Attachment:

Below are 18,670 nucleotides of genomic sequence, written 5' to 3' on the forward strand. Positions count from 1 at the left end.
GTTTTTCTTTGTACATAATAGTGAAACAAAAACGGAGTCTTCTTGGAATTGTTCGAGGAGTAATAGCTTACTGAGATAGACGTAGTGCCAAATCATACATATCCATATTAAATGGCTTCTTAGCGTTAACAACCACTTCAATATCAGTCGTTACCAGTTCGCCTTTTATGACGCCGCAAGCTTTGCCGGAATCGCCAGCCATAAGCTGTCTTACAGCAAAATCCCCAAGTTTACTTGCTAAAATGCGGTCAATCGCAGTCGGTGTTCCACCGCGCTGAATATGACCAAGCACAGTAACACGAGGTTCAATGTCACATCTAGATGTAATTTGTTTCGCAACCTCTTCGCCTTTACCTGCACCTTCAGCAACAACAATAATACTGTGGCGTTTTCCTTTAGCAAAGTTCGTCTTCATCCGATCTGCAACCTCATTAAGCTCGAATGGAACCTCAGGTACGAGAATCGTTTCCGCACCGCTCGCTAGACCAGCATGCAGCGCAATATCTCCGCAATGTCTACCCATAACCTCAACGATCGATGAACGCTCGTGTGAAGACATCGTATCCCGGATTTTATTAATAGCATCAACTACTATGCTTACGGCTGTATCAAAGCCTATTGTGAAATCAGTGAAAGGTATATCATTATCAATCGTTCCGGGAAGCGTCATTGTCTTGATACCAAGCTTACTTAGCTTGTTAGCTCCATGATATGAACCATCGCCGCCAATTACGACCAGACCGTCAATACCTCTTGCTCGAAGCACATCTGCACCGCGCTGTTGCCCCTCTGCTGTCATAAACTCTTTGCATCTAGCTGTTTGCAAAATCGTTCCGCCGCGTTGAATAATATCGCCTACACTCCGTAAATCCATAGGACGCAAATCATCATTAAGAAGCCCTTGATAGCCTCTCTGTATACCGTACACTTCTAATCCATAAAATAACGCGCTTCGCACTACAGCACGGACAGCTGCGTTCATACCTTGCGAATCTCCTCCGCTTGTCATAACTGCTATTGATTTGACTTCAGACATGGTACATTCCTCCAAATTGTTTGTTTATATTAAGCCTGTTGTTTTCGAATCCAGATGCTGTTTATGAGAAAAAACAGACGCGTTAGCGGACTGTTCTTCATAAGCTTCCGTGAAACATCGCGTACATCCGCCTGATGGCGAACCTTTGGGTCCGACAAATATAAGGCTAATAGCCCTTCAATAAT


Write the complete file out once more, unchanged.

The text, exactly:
Below are 18,670 nucleotides of genomic sequence, written 5' to 3' on the forward strand. Positions count from 1 at the left end.
GTTTTTCTTTGTACATAATAGTGAAACAAAAACGGAGTCTTCTTGGAATTGTTCGAGGAGTAATAGCTTACTGAGATAGACGTAGTGCCAAATCATACATATCCATATTAAATGGCTTCTTAGCGTTAACAACCACTTCAATATCAGTCGTTACCAGTTCGCCTTTTATGACGCCGCAAGCTTTGCCGGAATCGCCAGCCATAAGCTGTCTTACAGCAAAATCCCCAAGTTTACTTGCTAAAATGCGGTCAATCGCAGTCGGTGTTCCACCGCGCTGAATATGACCAAGCACAGTAACACGAGGTTCAATGTCACATCTAGATGTAATTTGTTTCGCAACCTCTTCGCCTTTACCTGCACCTTCAGCAACAACAATAATACTGTGGCGTTTTCCTTTAGCAAAGTTCGTCTTCATCCGATCTGCAACCTCATTAAGCTCGAATGGAACCTCAGGTACGAGAATCGTTTCCGCACCGCTCGCTAGACCAGCATGCAGCGCAATATCTCCGCAATGTCTACCCATAACCTCAACGATCGATGAACGCTCGTGTGAAGACATCGTATCCCGGATTTTATTAATAGCATCAACTACTATGCTTACGGCTGTATCAAAGCCTATTGTGAAATCAGTGAAAGGTATATCATTATCAATCGTTCCGGGAAGCGTCATTGTCTTGATACCAAGCTTACTTAGCTTGTTAGCTCCATGATATGAACCATCGCCGCCAATTACGACCAGACCGTCAATACCTCTTGCTCGAAGCACATCTGCACCGCGCTGTTGCCCCTCTGCTGTCATAAACTCTTTGCATCTAGCTGTTTGCAAAATCGTTCCGCCGCGTTGAATAATATCGCCTACACTCCGTAAATCCATAGGACGCAAATCATCATTAAGAAGCCCTTGATAGCCTCTCTGTATACCGTACACTTCTAATCCATAAAATAACGCGCTTCGCACTACAGCACGGACAGCTGCGTTCATACCTTGCGAATCTCCTCCGCTTGTCATAACTGCTATTGATTTGACTTCAGACATGGTACATTCCTCCAAATTGTTTGTTTATATTAAGCCTGTTGTTTTCGAATCCAGATGCTGTTTATGAGAAAAAACAGACGCGTTAGCGGACTGTTCTTCATAAGCTTCCGTGAAACATCGCGTACATCCGCCTGATGGCGAACCTTTGGGTCCGACAAATATAAGGCTAATAGCCCTTCAATAAT